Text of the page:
- Vacuum the rug, if needed. To get up any dry dirt or powdery stains, vacuum the rug before using a cleaning method. Do not use a beater bar or rotating brush; it will tear and tangle the rug’s fibers. Either lift the beater bar up, or use the vacuum’s upholstery attachments. The goal is to clean the rug with suction, and avoid brushes or rotating pressure.
- Check a small area for colorfastness. Use a tiny amount of your rug cleaning product on a spot on the back of the rug to make sure it will not stain or bleach the material. Follow all directions on the cleaner bottle, and wait until the spot is dry before cleaning the whole rug.
- Wet any stained areas. Use a rag and warm water to loosen the chenille fibers where stains exist. Blot instead of rubbing; the fibers can be damaged by harsh treatment.
- Apply the cleaning product. Follow directions on the bottle, and remember not to rub, but press or blot the stained areas. Cleaners that can safely be used on chenille include oxygen cleaners and carpet spot removers, but do not use bleaches or other alkaline substances, as they can damage the fibers.
- Blot and rinse the stains. Use the clean cloth rags to absorb the cleaner and water. Then rinse the area using a wet, clean rag, making sure to get all the cleaner out of the rug.
- Allow the rug to dry. Don’t put it in a dryer, which can damage the rug. Instead, allow it to dry flat on a drying rack or drip-dry on a clothesline, where possible. If a more thorough cleaning is needed, proceed to washing the whole rug.
- Read the tag. If the manufacturer’s directions say not to machine wash, you can wash the rug by hand, or have it professionally cleaned. If machine washing is ok, put the rug in the washer by itself.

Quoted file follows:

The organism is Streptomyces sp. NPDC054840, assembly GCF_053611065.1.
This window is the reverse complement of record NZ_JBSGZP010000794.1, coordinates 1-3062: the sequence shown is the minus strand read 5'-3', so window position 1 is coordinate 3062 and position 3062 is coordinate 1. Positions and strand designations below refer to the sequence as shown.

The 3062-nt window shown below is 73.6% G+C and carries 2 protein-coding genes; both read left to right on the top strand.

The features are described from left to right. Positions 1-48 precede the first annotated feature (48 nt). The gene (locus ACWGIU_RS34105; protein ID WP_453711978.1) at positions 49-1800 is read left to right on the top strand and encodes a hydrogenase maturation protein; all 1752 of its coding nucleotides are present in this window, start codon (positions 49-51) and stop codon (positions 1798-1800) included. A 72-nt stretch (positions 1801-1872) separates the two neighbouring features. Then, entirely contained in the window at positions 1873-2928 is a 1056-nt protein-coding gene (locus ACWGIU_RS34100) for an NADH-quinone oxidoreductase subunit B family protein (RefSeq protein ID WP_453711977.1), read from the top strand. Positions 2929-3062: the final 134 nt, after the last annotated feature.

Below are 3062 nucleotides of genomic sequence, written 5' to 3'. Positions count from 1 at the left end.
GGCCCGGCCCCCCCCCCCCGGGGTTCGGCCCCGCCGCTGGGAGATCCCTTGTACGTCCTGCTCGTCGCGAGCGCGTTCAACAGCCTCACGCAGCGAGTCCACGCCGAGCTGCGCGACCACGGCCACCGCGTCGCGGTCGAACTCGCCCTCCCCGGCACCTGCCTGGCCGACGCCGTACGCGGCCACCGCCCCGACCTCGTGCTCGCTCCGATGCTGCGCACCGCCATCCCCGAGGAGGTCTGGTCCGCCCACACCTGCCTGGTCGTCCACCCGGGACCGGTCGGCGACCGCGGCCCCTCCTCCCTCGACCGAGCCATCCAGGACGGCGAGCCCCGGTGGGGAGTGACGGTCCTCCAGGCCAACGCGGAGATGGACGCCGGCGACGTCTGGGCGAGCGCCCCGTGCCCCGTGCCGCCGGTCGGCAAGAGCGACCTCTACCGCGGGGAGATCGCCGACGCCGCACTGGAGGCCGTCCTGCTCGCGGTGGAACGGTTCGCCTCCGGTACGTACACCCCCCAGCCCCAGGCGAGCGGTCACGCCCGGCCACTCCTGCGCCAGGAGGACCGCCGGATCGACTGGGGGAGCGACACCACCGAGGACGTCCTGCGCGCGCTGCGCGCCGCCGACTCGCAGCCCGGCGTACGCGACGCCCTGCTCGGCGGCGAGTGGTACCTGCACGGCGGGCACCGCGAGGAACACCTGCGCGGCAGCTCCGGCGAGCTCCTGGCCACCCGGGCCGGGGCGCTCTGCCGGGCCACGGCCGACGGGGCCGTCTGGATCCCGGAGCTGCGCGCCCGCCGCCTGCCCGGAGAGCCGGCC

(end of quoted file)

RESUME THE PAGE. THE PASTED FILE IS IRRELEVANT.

- Select your wash settings. The coldest wash is best; usually labeled as cold wash, cold rinse. Hot or warm water will encourage the chenille to fade, shrink, stretch and shed. Choose the gentlest wash cycle. You may need to select the delicate cycle, or the gentle wash speed, depending on your washer. The idea is to minimize agitation, which puts wear and tear on the chenille rug.
- Add detergent. A delicate detergent such as Woolite is safest to use on a chenille rug, as it will best maintain the shape and colors. Never use a detergent with bleach on chenille. If the rug is a dark color, consider also using a dark-color specialty detergent such as Woolite Black. A small amount–a quarter-cup–is enough, unless the rug is badly soiled; then use a half-cup. The detergent should be gentle enough not to harm the material. Wash, and spin dry.
- Dry the rug. Do not put in the dryer; the tumbling will break down the chenille and leave stray fibers all over the dryer. Either allow it to dry flat on a dryer rack, turning it over as needed, or hang it on a clothesline in the shade. Direct sun will cause chenille to fade.
- When dry, restore the nap. Chenille has a thick pile which looks flat and matted after washing. Use a soft-bristled brush, such as a baby’s hairbrush, or a soft whisk broom, to stroke the rug fibers up and fluff them into softness. Go against the nap to raise the chenille fibers, and you can stroke in several directions to give a casual, rounded appearance to the rug. Don’t brush very hard, but just as needed to perk up the rug’s fibers.